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Friday, September 05, 2003

The North Korean Diplo-Comedy

When last we looked, North Korea was "softening its stance" after the last round of talks, and the Chinese were deploring US inflexibility.

But wait - now, US officials, speaking on deepest, darkest background, explain that the US had abandoned its previously stated policies and was, in fact showing a new flexibility at the recent talks:

U.S. Said to Shift Approach in Talks With North Korea

WASHINGTON, Sept. 4 — President Bush, in a significant shift in his approach to North Korea, authorized American negotiators to say last week that he is prepared to take a range of steps to aid the starving nation — from gradually easing sanctions to an eventual peace treaty, senior officials today.

The proposals were described to the North Koreans at the talks, which were held in Beijing last week. They constituted a major departure from the official White House statements earlier this year that North Korea would see no benefits from a new relationship until it shipped all its weapons out of the country and dismantled all of its nuclear facilities.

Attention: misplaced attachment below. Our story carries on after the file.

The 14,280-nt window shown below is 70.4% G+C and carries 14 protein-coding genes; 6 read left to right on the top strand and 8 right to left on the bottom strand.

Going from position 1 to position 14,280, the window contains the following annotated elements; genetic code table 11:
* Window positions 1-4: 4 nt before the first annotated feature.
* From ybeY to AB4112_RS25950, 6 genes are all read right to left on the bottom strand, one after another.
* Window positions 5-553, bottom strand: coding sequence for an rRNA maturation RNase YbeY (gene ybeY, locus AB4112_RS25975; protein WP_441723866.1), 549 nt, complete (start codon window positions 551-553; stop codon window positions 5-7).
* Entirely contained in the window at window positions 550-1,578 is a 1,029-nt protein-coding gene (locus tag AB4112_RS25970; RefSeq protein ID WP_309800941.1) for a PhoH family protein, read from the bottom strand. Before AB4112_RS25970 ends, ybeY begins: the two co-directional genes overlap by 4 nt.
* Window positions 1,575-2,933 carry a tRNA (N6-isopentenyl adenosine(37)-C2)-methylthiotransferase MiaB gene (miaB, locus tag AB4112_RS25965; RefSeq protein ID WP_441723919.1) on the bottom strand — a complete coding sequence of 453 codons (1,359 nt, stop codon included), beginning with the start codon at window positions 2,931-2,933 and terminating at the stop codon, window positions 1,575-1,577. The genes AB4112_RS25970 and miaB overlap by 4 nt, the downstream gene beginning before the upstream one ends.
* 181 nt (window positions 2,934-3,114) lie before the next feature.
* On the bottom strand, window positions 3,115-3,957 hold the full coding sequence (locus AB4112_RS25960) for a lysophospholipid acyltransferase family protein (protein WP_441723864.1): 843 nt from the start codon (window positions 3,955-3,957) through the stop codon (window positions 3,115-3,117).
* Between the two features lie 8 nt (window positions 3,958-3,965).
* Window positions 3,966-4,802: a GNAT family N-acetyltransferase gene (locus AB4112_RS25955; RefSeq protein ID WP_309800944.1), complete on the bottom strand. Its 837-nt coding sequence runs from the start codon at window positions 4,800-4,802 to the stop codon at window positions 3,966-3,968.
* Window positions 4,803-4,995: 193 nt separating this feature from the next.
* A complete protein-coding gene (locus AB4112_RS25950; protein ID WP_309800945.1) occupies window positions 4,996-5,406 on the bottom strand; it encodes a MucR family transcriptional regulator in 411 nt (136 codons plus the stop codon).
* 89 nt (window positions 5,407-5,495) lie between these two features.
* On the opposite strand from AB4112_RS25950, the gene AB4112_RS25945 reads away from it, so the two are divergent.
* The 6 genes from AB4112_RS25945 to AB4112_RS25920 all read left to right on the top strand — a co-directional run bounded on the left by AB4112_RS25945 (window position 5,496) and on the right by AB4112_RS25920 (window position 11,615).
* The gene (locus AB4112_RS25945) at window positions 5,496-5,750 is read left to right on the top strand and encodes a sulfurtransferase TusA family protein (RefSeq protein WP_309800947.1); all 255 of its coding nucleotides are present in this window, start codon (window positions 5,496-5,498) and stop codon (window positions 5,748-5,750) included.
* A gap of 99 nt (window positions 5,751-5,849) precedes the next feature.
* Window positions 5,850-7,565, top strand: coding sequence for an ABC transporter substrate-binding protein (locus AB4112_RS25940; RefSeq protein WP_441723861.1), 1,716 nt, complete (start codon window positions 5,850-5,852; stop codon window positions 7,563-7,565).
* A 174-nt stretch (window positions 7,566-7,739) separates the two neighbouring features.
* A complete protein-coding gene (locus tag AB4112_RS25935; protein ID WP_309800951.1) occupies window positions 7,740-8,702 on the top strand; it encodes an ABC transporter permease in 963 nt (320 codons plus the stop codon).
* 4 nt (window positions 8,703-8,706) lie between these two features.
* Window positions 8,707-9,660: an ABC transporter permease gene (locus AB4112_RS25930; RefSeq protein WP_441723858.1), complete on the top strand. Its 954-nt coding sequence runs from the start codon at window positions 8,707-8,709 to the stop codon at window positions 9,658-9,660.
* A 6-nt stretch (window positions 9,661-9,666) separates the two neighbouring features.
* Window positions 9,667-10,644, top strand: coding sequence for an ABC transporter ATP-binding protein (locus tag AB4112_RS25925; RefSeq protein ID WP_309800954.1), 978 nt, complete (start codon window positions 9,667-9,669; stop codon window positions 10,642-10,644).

Ask it with me - if we made what sounds like a major break from our past position, why the non-response from the North Koreans? Why the cool words from the Chinese?

Mystery solved!

After Mr. Kelly laid out the American proposal, the North Korean delegation said the United States was seeking to strangle North Korea, and was secretly considering a pre-emptive strike.

Russian officials who attended the talks suggested that the North Koreans had not been listening to Mr. Kelly's presentation.

"Sometimes their script seemed to be couched in assumptions about what we were going to say," an American official said, "not what we did say."

In recent days China has publicly chastised the Bush administration for not showing enough flexibility. China's vice foreign minister, Wang Yi, who acted as the host of the six-nation talks, said earlier this week the United States "is the main obstacle" to any settlement.

In private, American officials insisted that the Chinese were simply trying to demonstrate to the North Koreans that they were willing to pressure both sides.

Well, that is reassuring - the North Koreans can't pay attention, and the Chinese are posturing. Those inscrutable Asians. The NY Times does not fully explore a third possibility, that this is a new Administration spin offensive. Certainly, this story seems connected to the "Powell up, Rumsfeld down" leaking of the Iraq coverage.

If this new information is part of an Administration attempt to charm us, I should not make light of the sourcing. The WaPo buries the same story on page A18, and tells us that it was a "senior State Department official, briefing reporters yesterday".

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